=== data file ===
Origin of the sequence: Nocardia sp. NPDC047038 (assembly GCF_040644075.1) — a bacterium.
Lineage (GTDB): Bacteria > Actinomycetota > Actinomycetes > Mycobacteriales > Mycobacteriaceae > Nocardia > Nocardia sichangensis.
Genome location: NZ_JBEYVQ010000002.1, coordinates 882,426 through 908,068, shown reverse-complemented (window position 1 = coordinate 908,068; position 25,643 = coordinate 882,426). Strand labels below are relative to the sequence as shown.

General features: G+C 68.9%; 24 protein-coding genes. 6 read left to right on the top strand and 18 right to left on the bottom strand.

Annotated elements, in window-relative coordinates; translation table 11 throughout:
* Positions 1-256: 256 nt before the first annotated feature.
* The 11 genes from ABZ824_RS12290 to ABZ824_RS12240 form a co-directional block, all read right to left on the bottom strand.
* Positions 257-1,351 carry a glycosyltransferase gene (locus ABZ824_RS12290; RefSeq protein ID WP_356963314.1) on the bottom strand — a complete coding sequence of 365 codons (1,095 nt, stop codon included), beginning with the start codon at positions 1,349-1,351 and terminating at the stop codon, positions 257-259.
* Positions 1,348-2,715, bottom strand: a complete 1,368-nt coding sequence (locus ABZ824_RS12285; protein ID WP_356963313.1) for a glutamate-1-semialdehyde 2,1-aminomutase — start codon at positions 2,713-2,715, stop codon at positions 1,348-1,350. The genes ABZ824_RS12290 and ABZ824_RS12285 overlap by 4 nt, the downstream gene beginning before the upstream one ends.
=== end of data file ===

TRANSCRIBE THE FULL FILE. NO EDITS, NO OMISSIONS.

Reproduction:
Origin of the sequence: Nocardia sp. NPDC047038 (assembly GCF_040644075.1) — a bacterium.
Lineage (GTDB): Bacteria > Actinomycetota > Actinomycetes > Mycobacteriales > Mycobacteriaceae > Nocardia > Nocardia sichangensis.
Genome location: NZ_JBEYVQ010000002.1, coordinates 882,426 through 908,068, shown reverse-complemented (window position 1 = coordinate 908,068; position 25,643 = coordinate 882,426). Strand labels below are relative to the sequence as shown.

General features: G+C 68.9%; 24 protein-coding genes. 6 read left to right on the top strand and 18 right to left on the bottom strand.

Annotated elements, in window-relative coordinates; translation table 11 throughout:
* Positions 1-256: 256 nt before the first annotated feature.
* The 11 genes from ABZ824_RS12290 to ABZ824_RS12240 form a co-directional block, all read right to left on the bottom strand.
* Positions 257-1,351 carry a glycosyltransferase gene (locus ABZ824_RS12290; RefSeq protein ID WP_356963314.1) on the bottom strand — a complete coding sequence of 365 codons (1,095 nt, stop codon included), beginning with the start codon at positions 1,349-1,351 and terminating at the stop codon, positions 257-259.
* Positions 1,348-2,715, bottom strand: a complete 1,368-nt coding sequence (locus ABZ824_RS12285; protein ID WP_356963313.1) for a glutamate-1-semialdehyde 2,1-aminomutase — start codon at positions 2,713-2,715, stop codon at positions 1,348-1,350. The genes ABZ824_RS12290 and ABZ824_RS12285 overlap by 4 nt, the downstream gene beginning before the upstream one ends.